THE NEW ENGLAND JOURNAL OF MEDICINE
Esta materia em
Roe versus Reality — Abortion and Women's Health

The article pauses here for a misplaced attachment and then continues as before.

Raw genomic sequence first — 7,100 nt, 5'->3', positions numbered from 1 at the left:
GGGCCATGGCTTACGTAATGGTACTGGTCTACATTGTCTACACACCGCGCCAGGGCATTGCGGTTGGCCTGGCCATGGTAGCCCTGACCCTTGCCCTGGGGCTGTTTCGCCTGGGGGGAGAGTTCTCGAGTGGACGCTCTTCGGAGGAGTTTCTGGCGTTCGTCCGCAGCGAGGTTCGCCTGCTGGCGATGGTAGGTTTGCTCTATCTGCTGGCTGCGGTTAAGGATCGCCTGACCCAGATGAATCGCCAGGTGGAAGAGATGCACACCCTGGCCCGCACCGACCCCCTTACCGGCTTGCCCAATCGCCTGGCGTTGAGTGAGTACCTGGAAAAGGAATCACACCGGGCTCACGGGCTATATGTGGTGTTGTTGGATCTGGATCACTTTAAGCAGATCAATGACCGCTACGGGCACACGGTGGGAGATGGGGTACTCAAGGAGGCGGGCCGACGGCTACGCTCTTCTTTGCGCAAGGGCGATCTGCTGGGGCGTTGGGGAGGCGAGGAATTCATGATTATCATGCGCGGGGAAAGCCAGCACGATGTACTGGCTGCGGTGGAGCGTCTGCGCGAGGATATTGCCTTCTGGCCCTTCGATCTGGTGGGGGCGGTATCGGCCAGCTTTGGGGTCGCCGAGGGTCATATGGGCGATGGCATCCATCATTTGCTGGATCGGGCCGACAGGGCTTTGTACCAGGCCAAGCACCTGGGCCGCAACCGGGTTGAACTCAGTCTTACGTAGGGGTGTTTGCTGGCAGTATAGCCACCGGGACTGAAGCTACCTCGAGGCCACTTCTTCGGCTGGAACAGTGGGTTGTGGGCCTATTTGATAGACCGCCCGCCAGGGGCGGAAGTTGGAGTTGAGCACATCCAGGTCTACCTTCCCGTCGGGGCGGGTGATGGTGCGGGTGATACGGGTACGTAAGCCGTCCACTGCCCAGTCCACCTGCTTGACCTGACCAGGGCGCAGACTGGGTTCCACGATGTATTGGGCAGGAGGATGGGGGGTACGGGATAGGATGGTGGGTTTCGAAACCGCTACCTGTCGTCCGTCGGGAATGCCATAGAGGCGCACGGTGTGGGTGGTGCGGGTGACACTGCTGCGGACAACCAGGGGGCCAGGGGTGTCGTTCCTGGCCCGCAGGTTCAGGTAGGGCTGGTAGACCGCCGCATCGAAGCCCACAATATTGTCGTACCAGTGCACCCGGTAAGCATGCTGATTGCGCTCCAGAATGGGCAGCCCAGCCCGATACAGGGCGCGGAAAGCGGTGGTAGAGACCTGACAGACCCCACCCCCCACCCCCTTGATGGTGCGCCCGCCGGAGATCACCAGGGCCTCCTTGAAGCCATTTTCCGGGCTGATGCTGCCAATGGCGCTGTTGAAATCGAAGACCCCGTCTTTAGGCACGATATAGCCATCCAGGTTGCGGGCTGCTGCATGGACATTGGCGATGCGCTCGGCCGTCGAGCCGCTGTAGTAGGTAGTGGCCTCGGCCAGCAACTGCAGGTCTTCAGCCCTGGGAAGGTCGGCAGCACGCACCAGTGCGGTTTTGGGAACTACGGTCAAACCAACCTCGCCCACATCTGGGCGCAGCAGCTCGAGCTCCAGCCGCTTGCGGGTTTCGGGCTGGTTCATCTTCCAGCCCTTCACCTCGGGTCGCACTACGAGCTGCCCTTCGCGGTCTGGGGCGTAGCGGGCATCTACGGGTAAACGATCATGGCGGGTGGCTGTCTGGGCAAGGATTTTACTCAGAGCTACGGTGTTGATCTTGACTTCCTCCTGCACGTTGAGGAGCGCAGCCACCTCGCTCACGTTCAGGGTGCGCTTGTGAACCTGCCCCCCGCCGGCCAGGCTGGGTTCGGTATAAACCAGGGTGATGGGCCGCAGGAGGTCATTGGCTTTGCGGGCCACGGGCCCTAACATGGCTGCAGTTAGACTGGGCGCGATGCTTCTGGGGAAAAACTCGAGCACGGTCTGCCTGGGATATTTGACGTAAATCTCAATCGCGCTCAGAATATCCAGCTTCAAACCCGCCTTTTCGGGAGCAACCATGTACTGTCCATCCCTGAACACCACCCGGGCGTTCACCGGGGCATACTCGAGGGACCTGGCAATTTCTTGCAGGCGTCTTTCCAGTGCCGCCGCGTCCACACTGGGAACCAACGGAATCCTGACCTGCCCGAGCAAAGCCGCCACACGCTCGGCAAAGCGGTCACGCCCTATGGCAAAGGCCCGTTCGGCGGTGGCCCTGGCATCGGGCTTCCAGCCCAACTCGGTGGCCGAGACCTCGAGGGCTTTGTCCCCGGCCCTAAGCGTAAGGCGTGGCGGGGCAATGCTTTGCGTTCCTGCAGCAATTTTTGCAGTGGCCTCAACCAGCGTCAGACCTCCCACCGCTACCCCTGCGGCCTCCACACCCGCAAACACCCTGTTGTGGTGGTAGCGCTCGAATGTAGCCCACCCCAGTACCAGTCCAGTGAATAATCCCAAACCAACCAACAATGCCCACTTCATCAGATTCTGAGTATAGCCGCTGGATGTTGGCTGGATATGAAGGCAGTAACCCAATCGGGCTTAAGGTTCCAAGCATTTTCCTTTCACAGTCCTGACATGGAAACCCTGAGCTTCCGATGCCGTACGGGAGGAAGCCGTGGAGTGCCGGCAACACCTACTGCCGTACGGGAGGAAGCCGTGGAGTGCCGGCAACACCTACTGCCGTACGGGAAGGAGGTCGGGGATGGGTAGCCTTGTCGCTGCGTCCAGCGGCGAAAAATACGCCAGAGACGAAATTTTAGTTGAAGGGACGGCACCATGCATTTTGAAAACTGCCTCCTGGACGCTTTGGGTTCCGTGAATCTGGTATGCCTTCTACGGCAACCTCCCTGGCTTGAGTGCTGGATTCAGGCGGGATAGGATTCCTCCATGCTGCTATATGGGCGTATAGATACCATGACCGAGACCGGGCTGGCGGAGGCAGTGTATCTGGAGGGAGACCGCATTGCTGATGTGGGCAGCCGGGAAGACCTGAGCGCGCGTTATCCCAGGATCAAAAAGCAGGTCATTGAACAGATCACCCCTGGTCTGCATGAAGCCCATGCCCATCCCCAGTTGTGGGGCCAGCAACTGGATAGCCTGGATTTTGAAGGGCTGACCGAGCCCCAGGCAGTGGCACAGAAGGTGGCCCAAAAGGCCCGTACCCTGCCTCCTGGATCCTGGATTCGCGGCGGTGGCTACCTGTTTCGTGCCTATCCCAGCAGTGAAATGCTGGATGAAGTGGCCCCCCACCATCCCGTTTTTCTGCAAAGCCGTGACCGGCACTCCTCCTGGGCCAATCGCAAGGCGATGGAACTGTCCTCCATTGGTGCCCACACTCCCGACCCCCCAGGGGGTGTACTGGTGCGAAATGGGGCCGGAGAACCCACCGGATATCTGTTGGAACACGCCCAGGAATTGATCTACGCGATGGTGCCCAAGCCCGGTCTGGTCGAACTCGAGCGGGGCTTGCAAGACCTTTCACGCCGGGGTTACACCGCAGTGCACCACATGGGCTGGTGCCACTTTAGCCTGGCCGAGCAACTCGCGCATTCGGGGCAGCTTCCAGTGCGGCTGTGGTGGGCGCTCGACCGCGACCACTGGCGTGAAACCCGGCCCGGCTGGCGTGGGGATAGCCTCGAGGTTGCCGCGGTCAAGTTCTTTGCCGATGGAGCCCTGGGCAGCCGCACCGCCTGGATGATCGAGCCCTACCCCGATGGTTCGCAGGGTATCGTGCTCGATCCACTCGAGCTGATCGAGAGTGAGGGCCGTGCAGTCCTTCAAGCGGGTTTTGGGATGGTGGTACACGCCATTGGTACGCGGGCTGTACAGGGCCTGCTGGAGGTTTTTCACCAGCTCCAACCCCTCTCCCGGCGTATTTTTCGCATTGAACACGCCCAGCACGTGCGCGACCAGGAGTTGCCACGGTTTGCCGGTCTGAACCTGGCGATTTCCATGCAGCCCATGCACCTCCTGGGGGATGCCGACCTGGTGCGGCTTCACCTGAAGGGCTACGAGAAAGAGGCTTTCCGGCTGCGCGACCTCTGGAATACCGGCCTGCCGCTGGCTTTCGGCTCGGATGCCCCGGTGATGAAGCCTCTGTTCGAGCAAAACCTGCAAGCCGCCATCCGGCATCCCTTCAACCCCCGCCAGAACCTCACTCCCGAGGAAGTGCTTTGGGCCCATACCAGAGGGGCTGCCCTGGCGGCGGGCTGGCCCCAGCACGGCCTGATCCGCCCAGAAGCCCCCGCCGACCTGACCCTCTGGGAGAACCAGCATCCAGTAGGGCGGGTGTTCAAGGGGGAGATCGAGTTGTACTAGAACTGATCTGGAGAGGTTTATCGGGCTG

N Engl J Med 2006; 355:1-9July 6, 2006
- Citing Articles (9)